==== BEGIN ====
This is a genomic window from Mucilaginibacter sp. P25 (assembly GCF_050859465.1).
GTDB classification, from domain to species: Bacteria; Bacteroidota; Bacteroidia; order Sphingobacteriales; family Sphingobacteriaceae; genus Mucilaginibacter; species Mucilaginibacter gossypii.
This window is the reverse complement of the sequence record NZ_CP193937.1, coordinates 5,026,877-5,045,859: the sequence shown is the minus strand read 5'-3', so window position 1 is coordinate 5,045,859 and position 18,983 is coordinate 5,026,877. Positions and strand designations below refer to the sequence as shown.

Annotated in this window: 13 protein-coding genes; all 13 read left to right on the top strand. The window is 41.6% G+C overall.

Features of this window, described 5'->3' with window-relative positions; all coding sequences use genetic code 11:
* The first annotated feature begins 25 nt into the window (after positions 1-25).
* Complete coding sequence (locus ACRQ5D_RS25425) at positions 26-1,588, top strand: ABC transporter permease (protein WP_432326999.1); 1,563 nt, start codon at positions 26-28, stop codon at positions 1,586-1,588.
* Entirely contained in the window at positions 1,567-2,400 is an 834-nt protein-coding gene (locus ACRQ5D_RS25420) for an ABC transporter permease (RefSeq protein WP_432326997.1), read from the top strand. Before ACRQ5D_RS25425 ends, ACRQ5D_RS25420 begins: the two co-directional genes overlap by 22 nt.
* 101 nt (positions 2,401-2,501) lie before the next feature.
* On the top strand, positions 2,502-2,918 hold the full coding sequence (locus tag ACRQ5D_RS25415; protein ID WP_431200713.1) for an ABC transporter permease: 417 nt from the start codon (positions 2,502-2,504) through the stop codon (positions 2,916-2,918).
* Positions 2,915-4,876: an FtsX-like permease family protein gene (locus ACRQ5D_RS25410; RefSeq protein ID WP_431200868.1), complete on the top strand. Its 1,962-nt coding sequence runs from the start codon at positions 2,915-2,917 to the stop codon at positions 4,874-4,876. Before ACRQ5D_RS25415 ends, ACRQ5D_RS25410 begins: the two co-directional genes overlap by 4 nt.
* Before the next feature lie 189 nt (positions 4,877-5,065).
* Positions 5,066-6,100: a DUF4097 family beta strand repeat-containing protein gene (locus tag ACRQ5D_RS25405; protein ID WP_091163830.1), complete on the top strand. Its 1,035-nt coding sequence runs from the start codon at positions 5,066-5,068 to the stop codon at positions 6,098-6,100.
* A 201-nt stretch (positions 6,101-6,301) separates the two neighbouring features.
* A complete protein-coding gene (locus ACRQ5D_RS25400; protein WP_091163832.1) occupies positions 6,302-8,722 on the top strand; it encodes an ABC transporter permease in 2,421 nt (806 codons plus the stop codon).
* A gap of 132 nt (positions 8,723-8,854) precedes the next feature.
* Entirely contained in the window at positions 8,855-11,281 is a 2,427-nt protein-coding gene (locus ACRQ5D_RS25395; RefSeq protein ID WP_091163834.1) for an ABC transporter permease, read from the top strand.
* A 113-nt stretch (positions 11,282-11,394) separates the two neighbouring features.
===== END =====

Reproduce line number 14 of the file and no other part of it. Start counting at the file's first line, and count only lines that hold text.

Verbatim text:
* A 201-nt stretch (positions 6,101-6,301) separates the two neighbouring features.